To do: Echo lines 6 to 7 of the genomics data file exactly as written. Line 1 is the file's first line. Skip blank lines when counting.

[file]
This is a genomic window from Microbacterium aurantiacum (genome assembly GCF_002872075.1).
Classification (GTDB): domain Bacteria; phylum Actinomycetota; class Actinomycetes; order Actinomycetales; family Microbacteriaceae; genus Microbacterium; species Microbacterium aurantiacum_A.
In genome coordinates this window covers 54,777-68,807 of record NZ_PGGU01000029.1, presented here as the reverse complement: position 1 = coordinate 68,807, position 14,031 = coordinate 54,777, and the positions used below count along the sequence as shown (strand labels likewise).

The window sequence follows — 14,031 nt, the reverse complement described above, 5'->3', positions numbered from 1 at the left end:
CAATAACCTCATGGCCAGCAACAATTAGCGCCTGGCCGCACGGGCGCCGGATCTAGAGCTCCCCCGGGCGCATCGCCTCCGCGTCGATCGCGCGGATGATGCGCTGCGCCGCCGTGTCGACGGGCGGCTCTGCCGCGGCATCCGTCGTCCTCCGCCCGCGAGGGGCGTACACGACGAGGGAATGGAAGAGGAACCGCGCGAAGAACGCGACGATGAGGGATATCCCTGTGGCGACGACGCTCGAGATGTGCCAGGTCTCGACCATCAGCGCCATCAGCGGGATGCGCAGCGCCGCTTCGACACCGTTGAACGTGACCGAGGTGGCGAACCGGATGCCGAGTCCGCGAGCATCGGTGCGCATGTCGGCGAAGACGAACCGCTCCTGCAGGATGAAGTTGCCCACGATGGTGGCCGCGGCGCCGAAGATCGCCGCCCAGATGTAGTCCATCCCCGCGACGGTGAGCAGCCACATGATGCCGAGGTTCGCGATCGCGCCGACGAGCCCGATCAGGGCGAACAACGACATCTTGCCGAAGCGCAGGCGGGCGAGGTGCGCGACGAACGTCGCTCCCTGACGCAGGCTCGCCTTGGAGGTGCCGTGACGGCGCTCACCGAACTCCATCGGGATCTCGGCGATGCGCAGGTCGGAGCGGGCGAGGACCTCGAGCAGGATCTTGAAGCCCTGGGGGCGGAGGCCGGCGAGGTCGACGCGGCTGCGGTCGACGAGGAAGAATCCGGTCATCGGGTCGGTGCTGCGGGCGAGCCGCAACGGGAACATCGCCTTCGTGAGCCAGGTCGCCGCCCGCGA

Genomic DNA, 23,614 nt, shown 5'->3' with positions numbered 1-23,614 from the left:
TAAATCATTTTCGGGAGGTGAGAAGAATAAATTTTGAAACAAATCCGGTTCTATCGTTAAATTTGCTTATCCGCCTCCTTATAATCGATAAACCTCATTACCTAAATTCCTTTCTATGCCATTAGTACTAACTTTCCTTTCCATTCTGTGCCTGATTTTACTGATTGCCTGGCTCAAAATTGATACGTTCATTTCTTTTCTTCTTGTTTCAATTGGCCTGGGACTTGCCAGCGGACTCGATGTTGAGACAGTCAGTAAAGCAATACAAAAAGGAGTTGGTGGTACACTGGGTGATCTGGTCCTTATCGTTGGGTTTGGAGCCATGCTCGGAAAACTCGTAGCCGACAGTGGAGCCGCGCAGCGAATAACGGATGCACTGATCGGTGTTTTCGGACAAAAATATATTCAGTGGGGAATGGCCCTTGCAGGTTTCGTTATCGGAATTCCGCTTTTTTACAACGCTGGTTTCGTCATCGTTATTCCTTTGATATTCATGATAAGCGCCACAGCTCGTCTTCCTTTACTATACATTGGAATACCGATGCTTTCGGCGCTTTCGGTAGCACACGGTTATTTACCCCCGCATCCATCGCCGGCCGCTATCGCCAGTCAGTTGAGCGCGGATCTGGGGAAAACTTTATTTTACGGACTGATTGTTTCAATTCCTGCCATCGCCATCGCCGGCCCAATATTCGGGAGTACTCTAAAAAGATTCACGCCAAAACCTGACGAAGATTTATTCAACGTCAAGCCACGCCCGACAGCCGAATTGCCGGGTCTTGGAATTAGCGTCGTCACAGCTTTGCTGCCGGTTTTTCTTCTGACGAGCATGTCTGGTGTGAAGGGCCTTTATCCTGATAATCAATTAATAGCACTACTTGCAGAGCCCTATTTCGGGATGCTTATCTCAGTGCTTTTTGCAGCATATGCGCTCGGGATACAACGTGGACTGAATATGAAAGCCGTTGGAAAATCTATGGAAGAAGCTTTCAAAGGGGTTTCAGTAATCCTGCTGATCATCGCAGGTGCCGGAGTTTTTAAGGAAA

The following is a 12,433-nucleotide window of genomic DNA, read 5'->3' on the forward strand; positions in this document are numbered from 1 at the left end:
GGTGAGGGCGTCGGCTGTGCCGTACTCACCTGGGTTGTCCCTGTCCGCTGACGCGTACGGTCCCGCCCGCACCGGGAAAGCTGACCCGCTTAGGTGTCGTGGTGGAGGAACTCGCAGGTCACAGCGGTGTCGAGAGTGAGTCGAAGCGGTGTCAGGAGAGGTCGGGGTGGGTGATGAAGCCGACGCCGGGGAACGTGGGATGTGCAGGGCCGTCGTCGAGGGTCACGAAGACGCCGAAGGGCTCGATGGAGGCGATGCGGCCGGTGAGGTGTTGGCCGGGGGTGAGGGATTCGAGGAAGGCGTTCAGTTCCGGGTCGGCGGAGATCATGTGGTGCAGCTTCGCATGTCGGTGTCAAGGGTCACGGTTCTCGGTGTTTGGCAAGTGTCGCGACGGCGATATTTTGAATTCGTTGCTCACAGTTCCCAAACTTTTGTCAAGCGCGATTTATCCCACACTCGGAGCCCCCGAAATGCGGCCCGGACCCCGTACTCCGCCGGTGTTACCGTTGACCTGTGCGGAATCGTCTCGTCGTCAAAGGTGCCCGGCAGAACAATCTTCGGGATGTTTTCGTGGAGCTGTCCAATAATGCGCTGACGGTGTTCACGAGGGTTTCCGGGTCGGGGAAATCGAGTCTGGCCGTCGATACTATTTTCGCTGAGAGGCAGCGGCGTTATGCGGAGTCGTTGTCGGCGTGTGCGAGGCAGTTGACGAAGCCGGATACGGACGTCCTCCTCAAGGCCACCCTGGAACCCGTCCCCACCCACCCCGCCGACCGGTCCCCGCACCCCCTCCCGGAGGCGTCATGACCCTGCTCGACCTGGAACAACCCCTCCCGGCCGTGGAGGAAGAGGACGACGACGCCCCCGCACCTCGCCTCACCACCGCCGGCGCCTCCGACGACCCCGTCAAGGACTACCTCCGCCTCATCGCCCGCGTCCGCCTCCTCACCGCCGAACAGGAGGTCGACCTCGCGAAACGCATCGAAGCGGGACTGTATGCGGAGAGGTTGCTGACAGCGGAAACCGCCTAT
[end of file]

Genomic DNA, 23,614 nt, shown 5'->3' with positions numbered 1-23,614 from the left:
TAAATCATTTTCGGGAGGTGAGAAGAATAAATTTTGAAACAAATCCGGTTCTATCGTTAAATTTGCTTATCCGCCTCCTTATAATCGATAAACCTCATTACCTAAATTCCTTTCTATGCCATTAGTACTAACTTTCCTTTCCATTCTGTGCCTGATTTTACTGATTGCCTGGCTCAAAATTGATACGTTCATTTCTTTTCTTCTTGTTTCAATTGGCCTGGGACTTGCCAGCGGACTCGATGTTGAGACAGTCAGTAAAGCAATACAAAAAGGAGTTGGTGGTACACTGGGTGATCTGGTCCTTATCGTTGGGTTTGGAGCCATGCTCGGAAAACTCGTAGCCGACAGTGGAGCCGCGCAGCGAATAACGGATGCACTGATCGGTGTTTTCGGACAAAAATATATTCAGTGGGGAATGGCCCTTGCAGGTTTCGTTATCGGAATTCCGCTTTTTTACAACGCTGGTTTCGTCATCGTTATTCCTTTGATATTCATGATAAGCGCCACAGCTCGTCTTCCTTTACTATACATTGGAATACCGATGCTTTCGGCGCTTTCGGTAGCACACGGTTATTTACCCCCGCATCCATCGCCGGCCGCTATCGCCAGTCAGTTGAGCGCGGATCTGGGGAAAACTTTATTTTACGGACTGATTGTTTCAATTCCTGCCATCGCCATCGCCGGCCCAATATTCGGGAGTACTCTAAAAAGATTCACGCCAAAACCTGACGAAGATTTATTCAACGTCAAGCCACGCCCGACAGCCGAATTGCCGGGTCTTGGAATTAGCGTCGTCACAGCTTTGCTGCCGGTTTTTCTTCTGACGAGCATGTCTGGTGTGAAGGGCCTTTATCCTGATAATCAATTAATAGCACTACTTGCAGAGCCCTATTTCGGGATGCTTATCTCAGTGCTTTTTGCAGCATATGCGCTCGGGATACAACGTGGACTGAATATGAAAGCCGTTGGAAAATCTATGGAAGAAGCTTTCAAAGGGGTTTCAGTAATCCTGCTGATCATCGCAGGTGCCGGAGTTTTTAAGGAAA